Polycyclic aromatic hydrocarbons (PAH)
Polycyclic aromatic hydrocarbons (PAH) are compounds made up of several condensed benzene rings with benzo(a)pyrene as the key component. The benzene rings can also carry substituents (frequently methyl groups). In a broader sense derivatives with heteroatoms are also counted among the PAHs. Altogether, several hundred compounds are known. The US Environmental Protection Agency has compiled a list of 16 especially relevant PAHs (also referred to as EPA-PAHs), divided into “light” PAHs with three to four and “heavy” PAHs with five to seven aromatic rings. PAHs are harmful to health and are classified as genotoxic carcinogens.
PAH analysis at ifp
ifp offers the detection of EPA-PAHs as a service by means of gas chromatography/tandem quadrupole (GC-MS/MS):
Formation of polycyclic aromatic hydrocarbons
PAHs form as a result of incomplete combustion of organic matter such as coal or fuels and is emitted into the air and the environment via exhaust gases. They are therefore ubiquitous in the environment. Today the largest proportion of PAHs is caused by man-made activity. Frequently the ground water is heavily contaminated by waste products that accumulate as a result of coke and gas extraction from anthracite coal. However, PAHs may also form naturally, when released as a result of forest clearing or wood fires, for example.
How do PAHs get into our food?
Food may be contaminated with PAHs in the process of smoking, heating or drying, if combustion residues such as smoke come into direct contact with the food. Environmental pollution caused by crude oil accidents may also lead to food becoming contaminated with PAHs, especially fish and fishery products. High PAH concentrations are known to occur in dried fruit, olive pomace oil, smoked fish, grape seed oil, smoked meat products, fresh molluscs, spices/sauces and spice blends. Cocoa butter is also considered to be contaminated, but the contamination pathway is not yet known. The possible causes may include inappropriate production conditions (e.g. cocoa bean storage/drying on tarmaced surfaces, drying with smoke gases, open fireplaces/wood fires in the vicinity of the drying sites etc.).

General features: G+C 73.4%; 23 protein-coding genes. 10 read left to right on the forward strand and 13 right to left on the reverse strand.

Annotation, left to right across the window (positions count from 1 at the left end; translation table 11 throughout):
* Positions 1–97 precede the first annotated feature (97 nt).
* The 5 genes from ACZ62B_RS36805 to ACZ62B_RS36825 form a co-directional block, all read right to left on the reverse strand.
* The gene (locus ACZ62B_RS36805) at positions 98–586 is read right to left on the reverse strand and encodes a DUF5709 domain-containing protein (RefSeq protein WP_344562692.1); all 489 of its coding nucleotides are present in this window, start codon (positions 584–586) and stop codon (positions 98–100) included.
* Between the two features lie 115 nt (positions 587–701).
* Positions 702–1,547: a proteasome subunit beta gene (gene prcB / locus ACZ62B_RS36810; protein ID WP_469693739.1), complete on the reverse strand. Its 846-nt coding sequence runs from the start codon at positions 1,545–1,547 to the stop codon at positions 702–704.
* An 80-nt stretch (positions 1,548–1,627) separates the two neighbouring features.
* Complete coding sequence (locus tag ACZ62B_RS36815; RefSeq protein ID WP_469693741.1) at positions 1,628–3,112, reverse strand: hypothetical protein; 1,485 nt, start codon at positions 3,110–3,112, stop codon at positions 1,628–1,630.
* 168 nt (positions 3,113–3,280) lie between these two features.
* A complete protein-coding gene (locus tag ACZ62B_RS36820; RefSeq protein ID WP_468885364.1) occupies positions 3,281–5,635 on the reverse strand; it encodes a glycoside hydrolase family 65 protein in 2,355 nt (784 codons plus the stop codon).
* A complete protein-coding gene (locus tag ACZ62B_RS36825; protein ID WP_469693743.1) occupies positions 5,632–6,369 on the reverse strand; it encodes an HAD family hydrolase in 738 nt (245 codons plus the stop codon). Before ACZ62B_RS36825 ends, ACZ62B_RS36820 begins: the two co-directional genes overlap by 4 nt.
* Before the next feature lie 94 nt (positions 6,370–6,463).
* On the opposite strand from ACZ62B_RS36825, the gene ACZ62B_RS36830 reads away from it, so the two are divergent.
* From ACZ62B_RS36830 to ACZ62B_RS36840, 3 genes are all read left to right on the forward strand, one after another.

Legislation regarding maximum levels for PAH in food
Maximum levels for certain foods such as smoked or grilled meat, smoked fish, oils and fats as well as baby food are regulated by Regulation (EC) No. 1881/2006.
The CONTAM Panel of the European Food Safety Authority (EFSA) concluded in 2010 that benzo(a)pyrene as a single component is not a suitable marker for the occurrence of carcinogenic PAHs in food. Instead, a sum of four carcinogenic PAHs was recommended to better protect consumer health. Hence, since 1 September 2012 benzo(a)anthracene, benzo(b)fluoranthene and chrysene have been included in the assessment and recorded together with benzo(a)pyrene as a sum parameter (group of "PAH 4“) in Regulation (EC) No. 1881/2006.
Polycyclic aromatic hydrocarbons in cocoa butter
Since April 1st, 2013, maximum levels of 5.0 µg/kg fat for benzo(a)pyrene and 35.0 µg/kg fat for the sum of PAH 4 have been in place for cocoa butter. The latter has been lowered to 30.0 µg/kg fat as of April 1st, 2015 (with a corresponding transition period to be considered).